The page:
TRAIN-AD Intervention Strategies Fail to Reduce Antimicrobial Use in AD Patients

The study data suggest that intervention strategies to improve antimicrobial and burdensome intervention for suspected LRIs and UTIs are ineffective.

The prescription of antimicrobials for nursing home residents with advanced dementia did not show a significant reduction in the instance of urinary tract infections (UTIs) and lower respiratory infections (LRIs) following a multicomponent intervention program for goal-directed care. According to a new study, the use of antimicrobials did not decrease despite high adherence to training by practitioners. 

A total of 426 nursing home residents with advanced dementia were included in the Trial to Reduce Antimicrobial Use in Nursing Home Residents With Alzheimer Disease and other Dementias (TRAIN-AD). Results showed a 33%, but statistically nonsignificant, reduction per person-year in antimicrobial courses for suspected LRIs and UTIs when comparing those who received the TRAIN-AD intervention versus routine care (adjusted marginal rate difference, −0.27 [95% CI, −0.71 to 0.17]). While nursing home practitioners were educated on a patient-centered and clinically sound approach to managing infections, the effectiveness of the TRAIN-AD intervention on antimicrobial use remains inconclusive, necessitating larger randomized controlled trial (RCT) testing with an adapted intervention plan. 

“Interpretation of these findings merits several considerations,” lead author Susan L. Mitchell, MD, MPH, director, Palliative Care Research, co-director, Interventional Studies in Aging Center, senior scientist, Hinda and Arthur Marcus Institute for Aging Research, and professor of medicine, Harvard Medical School and Beth Israel Deaconess Medical Center, et al wrote. “While most outcomes trended in a direction reflecting less intensive care for suspected infections in the intervention arm, insufficient power may have accounted for the fact that these reductions, except for chest radiography use, were not statistically significant.”

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The study enrolled 426 participants from 28 nursing homes in the Boston, Massachusetts, with 199 in the intervention arm (mean age, 87.7 years [standard deviation (SD) 8.0]; 163 women [81.9%]; 36 men [18.1%]), with 163 (81.9%) White participants and 22 (9.7%) Black participants. The control arm was comprised of 227 participants (mean age, 85.3 years [SD 8.6]; 190 [83.7%] women; 37 [16.3%] men). A total of 200 patients (88.1%) in the control arm were White, and 22 (9.7%) were Black.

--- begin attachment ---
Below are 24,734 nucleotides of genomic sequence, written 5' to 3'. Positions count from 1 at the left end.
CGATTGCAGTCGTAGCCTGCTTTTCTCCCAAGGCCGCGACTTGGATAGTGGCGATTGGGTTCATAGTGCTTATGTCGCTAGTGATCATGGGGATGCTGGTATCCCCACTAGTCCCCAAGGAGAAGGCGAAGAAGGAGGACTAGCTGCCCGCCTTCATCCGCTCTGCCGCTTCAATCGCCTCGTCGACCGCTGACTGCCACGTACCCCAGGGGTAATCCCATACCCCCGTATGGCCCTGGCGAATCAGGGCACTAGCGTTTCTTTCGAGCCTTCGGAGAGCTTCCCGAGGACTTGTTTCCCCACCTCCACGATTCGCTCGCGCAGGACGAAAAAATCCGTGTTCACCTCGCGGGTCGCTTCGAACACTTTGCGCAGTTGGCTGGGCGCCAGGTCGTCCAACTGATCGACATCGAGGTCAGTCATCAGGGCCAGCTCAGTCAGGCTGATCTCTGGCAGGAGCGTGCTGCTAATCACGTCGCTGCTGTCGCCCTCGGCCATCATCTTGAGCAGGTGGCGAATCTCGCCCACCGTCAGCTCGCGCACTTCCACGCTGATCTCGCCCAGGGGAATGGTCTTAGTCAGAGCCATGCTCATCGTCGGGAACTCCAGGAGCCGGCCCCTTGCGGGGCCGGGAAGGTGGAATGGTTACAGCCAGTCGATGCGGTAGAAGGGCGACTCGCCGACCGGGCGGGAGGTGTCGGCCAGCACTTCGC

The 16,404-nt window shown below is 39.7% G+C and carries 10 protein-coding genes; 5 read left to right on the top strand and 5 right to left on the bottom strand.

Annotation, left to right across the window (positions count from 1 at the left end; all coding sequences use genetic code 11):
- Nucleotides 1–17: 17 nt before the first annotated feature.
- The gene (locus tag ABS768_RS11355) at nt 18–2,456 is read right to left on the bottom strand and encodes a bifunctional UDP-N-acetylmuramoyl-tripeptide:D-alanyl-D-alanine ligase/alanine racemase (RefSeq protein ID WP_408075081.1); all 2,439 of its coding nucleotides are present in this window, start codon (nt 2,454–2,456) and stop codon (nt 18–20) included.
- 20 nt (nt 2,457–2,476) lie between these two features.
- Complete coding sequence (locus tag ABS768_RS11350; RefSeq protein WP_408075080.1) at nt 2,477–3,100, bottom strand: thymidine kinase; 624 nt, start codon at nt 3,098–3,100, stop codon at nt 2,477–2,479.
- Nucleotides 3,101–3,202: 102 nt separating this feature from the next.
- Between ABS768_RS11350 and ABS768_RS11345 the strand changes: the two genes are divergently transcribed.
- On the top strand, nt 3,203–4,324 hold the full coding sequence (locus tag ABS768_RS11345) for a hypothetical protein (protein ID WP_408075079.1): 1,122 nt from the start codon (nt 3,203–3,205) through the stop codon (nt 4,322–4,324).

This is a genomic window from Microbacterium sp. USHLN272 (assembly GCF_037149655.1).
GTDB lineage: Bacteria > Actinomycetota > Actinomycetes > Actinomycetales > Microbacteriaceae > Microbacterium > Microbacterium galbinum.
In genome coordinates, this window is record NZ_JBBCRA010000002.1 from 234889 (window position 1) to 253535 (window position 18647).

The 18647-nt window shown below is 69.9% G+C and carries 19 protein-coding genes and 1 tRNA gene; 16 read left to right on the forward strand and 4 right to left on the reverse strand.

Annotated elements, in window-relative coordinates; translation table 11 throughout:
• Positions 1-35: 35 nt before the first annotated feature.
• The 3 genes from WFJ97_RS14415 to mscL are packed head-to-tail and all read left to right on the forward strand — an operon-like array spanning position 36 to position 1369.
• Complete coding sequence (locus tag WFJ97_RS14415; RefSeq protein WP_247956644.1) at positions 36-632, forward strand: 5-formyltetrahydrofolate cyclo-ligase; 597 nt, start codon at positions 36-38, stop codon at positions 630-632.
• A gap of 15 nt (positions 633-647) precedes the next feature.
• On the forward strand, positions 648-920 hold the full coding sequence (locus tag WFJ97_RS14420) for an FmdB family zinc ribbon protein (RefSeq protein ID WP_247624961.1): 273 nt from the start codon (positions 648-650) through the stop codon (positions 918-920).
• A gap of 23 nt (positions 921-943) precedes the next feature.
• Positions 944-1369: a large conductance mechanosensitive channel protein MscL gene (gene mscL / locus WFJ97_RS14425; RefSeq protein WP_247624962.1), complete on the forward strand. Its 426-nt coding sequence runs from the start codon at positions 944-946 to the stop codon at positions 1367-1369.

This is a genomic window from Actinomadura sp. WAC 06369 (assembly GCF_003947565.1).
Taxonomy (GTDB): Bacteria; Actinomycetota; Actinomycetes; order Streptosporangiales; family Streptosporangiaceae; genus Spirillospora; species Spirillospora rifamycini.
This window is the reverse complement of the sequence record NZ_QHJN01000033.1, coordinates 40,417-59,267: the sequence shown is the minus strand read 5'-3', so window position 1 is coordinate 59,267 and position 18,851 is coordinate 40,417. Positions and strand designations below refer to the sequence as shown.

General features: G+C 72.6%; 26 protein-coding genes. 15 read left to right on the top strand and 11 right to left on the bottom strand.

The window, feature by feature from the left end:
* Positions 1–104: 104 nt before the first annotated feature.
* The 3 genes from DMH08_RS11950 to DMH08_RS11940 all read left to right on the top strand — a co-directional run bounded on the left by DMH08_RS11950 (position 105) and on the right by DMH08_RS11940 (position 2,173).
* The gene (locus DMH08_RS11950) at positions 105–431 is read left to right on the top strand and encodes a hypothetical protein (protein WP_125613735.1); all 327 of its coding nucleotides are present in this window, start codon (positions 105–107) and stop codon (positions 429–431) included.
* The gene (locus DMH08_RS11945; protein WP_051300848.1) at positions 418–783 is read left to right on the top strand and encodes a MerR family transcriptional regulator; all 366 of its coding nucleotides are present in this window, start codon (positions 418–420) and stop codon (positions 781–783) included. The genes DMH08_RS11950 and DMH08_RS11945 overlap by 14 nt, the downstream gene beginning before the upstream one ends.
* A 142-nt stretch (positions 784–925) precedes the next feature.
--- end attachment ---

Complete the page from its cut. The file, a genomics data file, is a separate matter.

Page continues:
Antimicrobial use for suspected UTIs or LRIs per person-year was the primary outcome, which was measured for as many as 12 months. Secondary outcomes included antimicrobial course with the absence of minimal criteria for treatment of suspected UTIs and LRIs, as well as burdensome procedures to manage episodes such as bladder catherization, chest radiography, venous blood sampling, or hospital transfer per person year. 

The 33% reduction in antimicrobial treatment was seen primarily with use to treat LRIs, and chest radiography use was significantly lower in the intervention arm (adjusted marginal rate difference, −0.56 [95% CI, −1.10 to −0.03]). Bladder catheterization, blood sampling, hospital transfer and the use of antimicrobials in the absence of minimal criteria did not differ significantly between intervention and control arms. 

“A one-third reduction in antimicrobials use would likely be considered meaningful by most clinicians caring for residents with advanced dementia. However, it is notable that the reduction was primarily for suspected LRIs. Suspected LRIs are common terminal events among residents with advanced dementia for whom comfort is the most common goal of care,” the authors wrote. “More aggressive treatment of LRIs has been associated with greater discomfort and little clinical benefit in this population. Thus, a program integrating infectious disease and palliative principles that promotes less aggressive care for suspected LRIs has potential clinical relevance.”

Limitations of the study included the location of the nursing homes, which was confined to the Boston area, which may make it difficult to generalize finding. Additionally, while 88% of the targeted nursing home practitioners completed training either in-person or online, investigators added that low fidelity is a common reason for inconclusive cluster RCTs in nursing homes. 

“Regrettably, unlike several ongoing trials, rigorous evaluation of implementation fidelity was not incorporated into the TRAIN-AD design,” the authors noted, adding that they were unable to monitor practitioners’ receptiveness to modifying their practices, as well as their use of the guidance materials and the degree to which they enacted training principles over time.

As antimicrobial usage in nursing home residents with advanced dementia is so prevalent, often without clear evidence of infection or clear goals of care, more research is necessitated. According to investigators, additional analyses will be used to determine whether the amount and length of training practitioners receive affects the effectiveness of interventions. 

Mitchell SL, D’Agata EMC, Hanson LC, et al. The trial to reduce antimicrobial use in nursing home residents with Alzheimer disease and other dementias (TRAIN-AD): a cluster randomized clinical trial. JAMA Intern Med. Published online July 12, 2021. doi:10.1001/jamainternmed.2021.3098